New York state voters would rather cut services than raise taxes to balance the budget, 56 percent to 30 percent, a Quinnipiac University poll said.
New York, the third most-populous U.S. state, faces a deficit of as much as $10 billion next year, according to Budget Director Robert Megna. The poll said 97 percent consider the state’s budget problems somewhat or very serious.
Assembly Democrats worsened the problem by failing to close a $315 million gap in this year’s $135.3 billion budget, Governor-elect Andrew Cuomo said Nov. 30. Cuomo, who takes office Jan. 1, has until Feb. 1 to propose his budget for the fiscal year starting April 1.
“We’ve got a big budget problem, New Yorkers tell Albany,” said Maurice Carroll, director of the Quinnipiac University Polling Institute in Hamden, Connecticut. He said voters “are not too hopeful that state lawmakers and the new governor will be able to solve the budget mess.”
Voters predicted state government would fail that challenge, 46 percent to 38 percent, the poll said. Although respondents opposed tax increases 66 percent to 31 percent, 82 percent said they expected the state to raise levies anyway.
Among deficit-closing strategies, 72 percent support a wage freeze for state workers, with 23 percent against, the survey said. Cutting state aid to public schools was opposed by 78 percent to 19 percent in favor, according to the poll.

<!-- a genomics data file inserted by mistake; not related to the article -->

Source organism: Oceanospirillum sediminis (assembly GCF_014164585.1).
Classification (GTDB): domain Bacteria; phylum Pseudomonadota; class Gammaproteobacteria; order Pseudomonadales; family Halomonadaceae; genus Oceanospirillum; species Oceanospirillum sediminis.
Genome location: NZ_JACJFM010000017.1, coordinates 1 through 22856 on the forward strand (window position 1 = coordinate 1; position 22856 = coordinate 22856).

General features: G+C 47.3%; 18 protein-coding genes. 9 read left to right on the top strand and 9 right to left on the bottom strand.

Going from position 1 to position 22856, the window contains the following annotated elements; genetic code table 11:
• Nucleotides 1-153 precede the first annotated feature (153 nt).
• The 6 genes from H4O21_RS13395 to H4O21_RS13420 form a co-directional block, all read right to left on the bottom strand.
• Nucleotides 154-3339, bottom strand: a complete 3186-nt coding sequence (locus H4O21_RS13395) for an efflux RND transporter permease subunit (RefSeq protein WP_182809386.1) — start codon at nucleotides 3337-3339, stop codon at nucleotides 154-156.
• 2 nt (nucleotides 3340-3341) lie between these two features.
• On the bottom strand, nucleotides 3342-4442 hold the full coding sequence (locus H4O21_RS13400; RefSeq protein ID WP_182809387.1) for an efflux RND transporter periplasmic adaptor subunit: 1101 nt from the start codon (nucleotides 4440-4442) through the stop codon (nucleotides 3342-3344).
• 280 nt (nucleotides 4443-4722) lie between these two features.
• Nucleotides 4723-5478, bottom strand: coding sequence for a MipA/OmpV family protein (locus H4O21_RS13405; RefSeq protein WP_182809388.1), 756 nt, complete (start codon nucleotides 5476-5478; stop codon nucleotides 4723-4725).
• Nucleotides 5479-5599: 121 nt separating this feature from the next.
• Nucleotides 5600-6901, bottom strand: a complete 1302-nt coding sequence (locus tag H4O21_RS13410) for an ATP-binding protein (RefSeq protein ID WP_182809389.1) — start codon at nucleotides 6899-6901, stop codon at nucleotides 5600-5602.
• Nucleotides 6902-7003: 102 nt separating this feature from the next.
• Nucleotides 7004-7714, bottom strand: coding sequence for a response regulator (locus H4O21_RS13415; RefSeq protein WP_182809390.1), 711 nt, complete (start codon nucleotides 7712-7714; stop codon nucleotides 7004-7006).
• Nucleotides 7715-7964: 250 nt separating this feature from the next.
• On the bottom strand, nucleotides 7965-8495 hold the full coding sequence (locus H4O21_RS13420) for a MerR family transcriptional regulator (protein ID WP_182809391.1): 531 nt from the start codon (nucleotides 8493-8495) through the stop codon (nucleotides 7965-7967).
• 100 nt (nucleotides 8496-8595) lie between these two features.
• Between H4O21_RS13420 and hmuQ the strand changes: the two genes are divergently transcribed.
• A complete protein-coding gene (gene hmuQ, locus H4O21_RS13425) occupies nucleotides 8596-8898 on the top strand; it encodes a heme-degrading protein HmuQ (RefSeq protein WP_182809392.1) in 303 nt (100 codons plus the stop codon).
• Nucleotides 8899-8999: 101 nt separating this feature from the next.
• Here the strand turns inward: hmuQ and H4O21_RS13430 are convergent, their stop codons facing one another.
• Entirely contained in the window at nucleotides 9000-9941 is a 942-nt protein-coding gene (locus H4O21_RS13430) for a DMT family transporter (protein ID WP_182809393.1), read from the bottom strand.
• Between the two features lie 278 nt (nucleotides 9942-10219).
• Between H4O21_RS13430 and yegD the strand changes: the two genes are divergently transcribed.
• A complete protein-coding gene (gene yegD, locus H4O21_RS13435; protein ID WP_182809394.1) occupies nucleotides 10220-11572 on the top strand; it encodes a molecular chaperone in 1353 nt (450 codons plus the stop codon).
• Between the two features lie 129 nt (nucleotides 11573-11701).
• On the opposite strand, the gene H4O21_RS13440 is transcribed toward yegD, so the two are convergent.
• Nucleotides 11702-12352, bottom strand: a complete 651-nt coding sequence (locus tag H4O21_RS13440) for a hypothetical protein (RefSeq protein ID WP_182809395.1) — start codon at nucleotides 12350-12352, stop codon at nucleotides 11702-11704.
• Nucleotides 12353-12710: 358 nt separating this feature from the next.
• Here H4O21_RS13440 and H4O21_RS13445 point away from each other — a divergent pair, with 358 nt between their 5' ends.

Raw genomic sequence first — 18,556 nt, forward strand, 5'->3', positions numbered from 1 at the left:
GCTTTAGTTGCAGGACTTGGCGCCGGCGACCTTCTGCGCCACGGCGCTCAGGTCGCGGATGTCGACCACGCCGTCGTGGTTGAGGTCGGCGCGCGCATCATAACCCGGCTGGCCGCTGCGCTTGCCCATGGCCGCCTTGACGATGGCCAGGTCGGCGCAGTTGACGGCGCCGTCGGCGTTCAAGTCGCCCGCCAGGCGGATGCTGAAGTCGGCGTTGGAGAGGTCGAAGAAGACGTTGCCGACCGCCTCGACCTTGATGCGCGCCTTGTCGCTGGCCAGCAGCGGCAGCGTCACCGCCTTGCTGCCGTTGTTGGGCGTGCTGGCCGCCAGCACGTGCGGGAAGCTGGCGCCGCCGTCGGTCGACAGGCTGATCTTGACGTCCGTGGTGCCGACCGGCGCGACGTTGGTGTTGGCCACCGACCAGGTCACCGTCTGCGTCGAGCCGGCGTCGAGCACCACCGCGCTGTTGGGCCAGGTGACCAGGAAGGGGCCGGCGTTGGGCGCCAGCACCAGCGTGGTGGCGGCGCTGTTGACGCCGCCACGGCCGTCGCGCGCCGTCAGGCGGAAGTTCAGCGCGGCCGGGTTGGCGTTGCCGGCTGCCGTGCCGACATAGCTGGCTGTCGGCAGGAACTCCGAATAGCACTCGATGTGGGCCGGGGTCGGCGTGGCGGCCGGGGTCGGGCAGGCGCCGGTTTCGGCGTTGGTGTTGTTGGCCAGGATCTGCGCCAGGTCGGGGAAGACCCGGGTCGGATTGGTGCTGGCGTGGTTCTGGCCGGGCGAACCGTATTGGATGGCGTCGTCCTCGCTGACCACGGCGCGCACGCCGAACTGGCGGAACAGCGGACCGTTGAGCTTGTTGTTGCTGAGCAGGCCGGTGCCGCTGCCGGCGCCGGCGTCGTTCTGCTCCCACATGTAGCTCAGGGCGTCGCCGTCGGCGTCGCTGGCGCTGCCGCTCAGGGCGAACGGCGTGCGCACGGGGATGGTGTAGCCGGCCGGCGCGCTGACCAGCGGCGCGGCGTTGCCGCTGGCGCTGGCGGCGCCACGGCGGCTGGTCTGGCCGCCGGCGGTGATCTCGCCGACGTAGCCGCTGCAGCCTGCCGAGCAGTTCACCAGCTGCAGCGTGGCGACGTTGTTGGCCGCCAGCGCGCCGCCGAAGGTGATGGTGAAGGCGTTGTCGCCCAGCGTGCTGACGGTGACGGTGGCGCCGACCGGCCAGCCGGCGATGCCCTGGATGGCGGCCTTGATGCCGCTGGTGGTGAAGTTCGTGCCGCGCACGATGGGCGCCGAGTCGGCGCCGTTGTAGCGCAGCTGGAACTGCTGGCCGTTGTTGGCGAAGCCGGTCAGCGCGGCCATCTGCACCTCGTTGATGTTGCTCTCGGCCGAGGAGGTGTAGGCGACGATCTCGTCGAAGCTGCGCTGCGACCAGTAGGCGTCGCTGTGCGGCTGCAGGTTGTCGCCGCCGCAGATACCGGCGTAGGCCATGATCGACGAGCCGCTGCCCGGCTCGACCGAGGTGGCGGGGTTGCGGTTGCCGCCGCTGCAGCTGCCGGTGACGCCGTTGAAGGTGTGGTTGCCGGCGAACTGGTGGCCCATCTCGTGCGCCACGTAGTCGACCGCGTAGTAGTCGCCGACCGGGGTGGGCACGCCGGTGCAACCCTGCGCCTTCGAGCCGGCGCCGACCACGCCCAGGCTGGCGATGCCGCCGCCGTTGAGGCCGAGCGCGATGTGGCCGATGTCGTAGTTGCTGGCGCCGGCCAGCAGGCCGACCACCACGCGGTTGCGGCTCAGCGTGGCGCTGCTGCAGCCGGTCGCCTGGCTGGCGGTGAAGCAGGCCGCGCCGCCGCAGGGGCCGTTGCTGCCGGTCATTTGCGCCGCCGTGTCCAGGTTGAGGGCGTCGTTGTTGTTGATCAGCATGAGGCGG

The institute conducted 1,646 telephone interviews from Nov. 30 to Dec. 6, giving the survey a margin of error of plus or minus 2.4 percentage points, said Douglas Schwartz, the poll’s director.
The Quinnipiac poll results differed from a survey released Nov. 15 by the Siena Research Institute, which said 52 percent of voters urged Cuomo and the Legislature not to cut spending on health care or education, even if it meant raising taxes. Job creation ranked first as the state’s top priority with 48 percent, while 31 percent cited the need to balance the budget.
Voters expressed optimism that Cuomo would solve the deficit problem, 59 percent to 40 percent who were pessimistic. The survey of 802 voters, conducted Nov. 8-10, had a margin of error of plus or minus 3.5 percentage points, according to the Loudinville, New York-based institute, part of Siena College.
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